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When you Combine Politics and the Leftist MSM...

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CSIRO Has Lost Its Way, and Soon Its Funding

Posted by jennifer, May 2nd, 2014 - under Opinion.
Tags: funding

INNOVATION is critical to staying competitive.

Government-funded science and technology have played an important role in the past, but key institutions like the CSIRO have increasingly lost their way.

Indeed the CSIRO, probably more than any other organisation, deserve the big funding cut that I hope is coming their way in the May Budget.

Australian agriculture has a bad reputation in many quarters. To a large extent this can be blamed on the many pronouncements by the CSIRO in their rush to corner funding first for salinity, then for biodiversity and water quality and more recently climate change research.

Between the 1950s and 1970s Australia built an outstanding national capability in real science.

At the time leadership did come from CSIRO, university researchers and also many state and federal government agencies.

With the 1980s, however, came a restructuring of the way things were done and how agencies and individuals were funded.

There was a move to project-based funding of a limited duration. So scientists had to identify problems and promote these problems if they were to secure funding – if they were to keep their jobs.

The Native Vegetation Act 2003 and the Murray Darling Basin Plan are direct consequences of the many CSIRO reports that have suggested Australia’s environment is ruin: give us more money to solve the problem.

These reports pronounce catastrophe, subtly paint the farmer as villain and have provided fodder for politicians ever keen to announce a funding allocation to solve a problem, and of course green-groups who’s very existence depends on saving an environment.

Dr Bill Johnston worked within the NSW departments concerned with natural resource management for 30 years. He recently sent me a note explaining that:

“A keystone report relating to the Murray Darling was ‘The Assessment of River Condition’ report published by CSIRO Land and Water in 2001. A snapshot of the Murray Darling’s health was modelled against a pre-European (1750) pristine baseline, for which there was no data.

“Unsurprisingly it found that by its definitions, most rivers were stuffed. Despite very thin data; supported by second and third tier modelling and a huge leap of baseline-faith, it was used relentlessly to on-market Murray Darling Basin facts for all that followed.”

Dr Johnston laments the disbanding of the NSW government’s research capability. He claims the Centre for Natural Resources (CNR) was the most active field-based Murray Darling Basin-focussed research group. He says, “CNR was disbanded, staff were moved so they were under the umbrella of CSIRO or an allied university institute.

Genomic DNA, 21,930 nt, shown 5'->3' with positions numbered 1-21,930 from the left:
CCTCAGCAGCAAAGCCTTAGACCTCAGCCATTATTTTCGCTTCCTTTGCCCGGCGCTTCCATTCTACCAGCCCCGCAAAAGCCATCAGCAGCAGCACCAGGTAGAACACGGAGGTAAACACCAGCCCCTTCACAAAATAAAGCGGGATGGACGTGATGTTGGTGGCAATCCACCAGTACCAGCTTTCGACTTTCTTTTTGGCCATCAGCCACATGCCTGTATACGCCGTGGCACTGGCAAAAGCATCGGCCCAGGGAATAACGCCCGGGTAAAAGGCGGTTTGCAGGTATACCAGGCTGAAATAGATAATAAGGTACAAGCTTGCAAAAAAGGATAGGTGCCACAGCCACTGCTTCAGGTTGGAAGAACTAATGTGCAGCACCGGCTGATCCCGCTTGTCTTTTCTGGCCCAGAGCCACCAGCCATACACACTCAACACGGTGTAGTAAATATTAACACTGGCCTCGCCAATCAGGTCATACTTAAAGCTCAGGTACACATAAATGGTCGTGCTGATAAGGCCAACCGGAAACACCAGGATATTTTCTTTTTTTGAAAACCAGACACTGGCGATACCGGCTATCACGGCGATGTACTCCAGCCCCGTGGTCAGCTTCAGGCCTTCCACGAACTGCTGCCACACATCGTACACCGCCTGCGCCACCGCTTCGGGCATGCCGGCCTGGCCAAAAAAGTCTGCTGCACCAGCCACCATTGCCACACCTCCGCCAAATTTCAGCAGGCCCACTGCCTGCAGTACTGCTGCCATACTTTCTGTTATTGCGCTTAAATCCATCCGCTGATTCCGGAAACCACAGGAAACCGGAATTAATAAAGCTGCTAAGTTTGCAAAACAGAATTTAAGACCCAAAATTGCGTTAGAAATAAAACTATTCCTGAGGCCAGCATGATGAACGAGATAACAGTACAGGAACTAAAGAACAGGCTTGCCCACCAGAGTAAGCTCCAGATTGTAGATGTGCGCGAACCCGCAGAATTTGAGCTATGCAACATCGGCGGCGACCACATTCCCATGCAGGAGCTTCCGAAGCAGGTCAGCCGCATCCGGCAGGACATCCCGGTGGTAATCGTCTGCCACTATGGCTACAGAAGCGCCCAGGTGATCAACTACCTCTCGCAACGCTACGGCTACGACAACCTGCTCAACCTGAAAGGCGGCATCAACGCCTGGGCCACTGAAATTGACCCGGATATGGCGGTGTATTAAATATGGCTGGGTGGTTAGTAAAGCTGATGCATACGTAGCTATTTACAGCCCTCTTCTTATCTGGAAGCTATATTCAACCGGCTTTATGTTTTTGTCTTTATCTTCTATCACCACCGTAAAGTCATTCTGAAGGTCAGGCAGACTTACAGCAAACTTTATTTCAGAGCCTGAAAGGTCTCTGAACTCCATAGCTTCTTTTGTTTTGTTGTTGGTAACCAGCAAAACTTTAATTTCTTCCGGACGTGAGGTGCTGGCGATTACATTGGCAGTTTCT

“These and other changes left CSIRO and the Bureau of Meteorology dominant providers of natural-resource information and policy advice; modelling, as the preferred methodology; bell-ringing as the preferred communication strategy; and public discourse by scientists, especially about organisational policies and direction muzzled.”

*****

This article was first published by The Land newspaper on May 1, 2014. A reader of The Land tells me the trouble started at CSIRO in about 1986 when management arrangements at the CSIRO changed, with the appointment of a Board headed by the politician Neville Kenneth Wran.

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The above article was written by Jennifer Marohasy, who looks at environmental issues in Australia. jennifermarohasy.com/2014/05/c…

Is there any doubt by reasoning, reasonable people, that politics and science are not only ubiquitous, but a bad mix?
Is there ANY doubt whatsoever, that this can be looked at as a reasonable description of the way the politically-designed and driven IPCC works?

True Believers in the UNproven theory of 'man-made' global warming, should not be surprised at what the MSM does with the message- it is their people reporting, after all.
Well, I would say that they should not be surprised... but most of them just swill it down without a first thought, let alone a second.

(I recently posted links to one person's art submission on 'man-made' global warming, from a government website, showing that tornados were at an all-time low, and have been very low in numbers for the past 3 years.... they went into hysterics. 'I live there, I should know!' Well apparently, you DON'T. I have to wonder if such people believe that tornados never happened before 'man-made' anything).

Last thought- if a climate scientist says 'I was misquoted,' go back and check the original story. Pretty much every time, you will find that they said Exactly what they meant, and that is how it was reported.... and the weather usually did something completely opposite what they predicted.

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Have you ever thought of compiling all this into a book?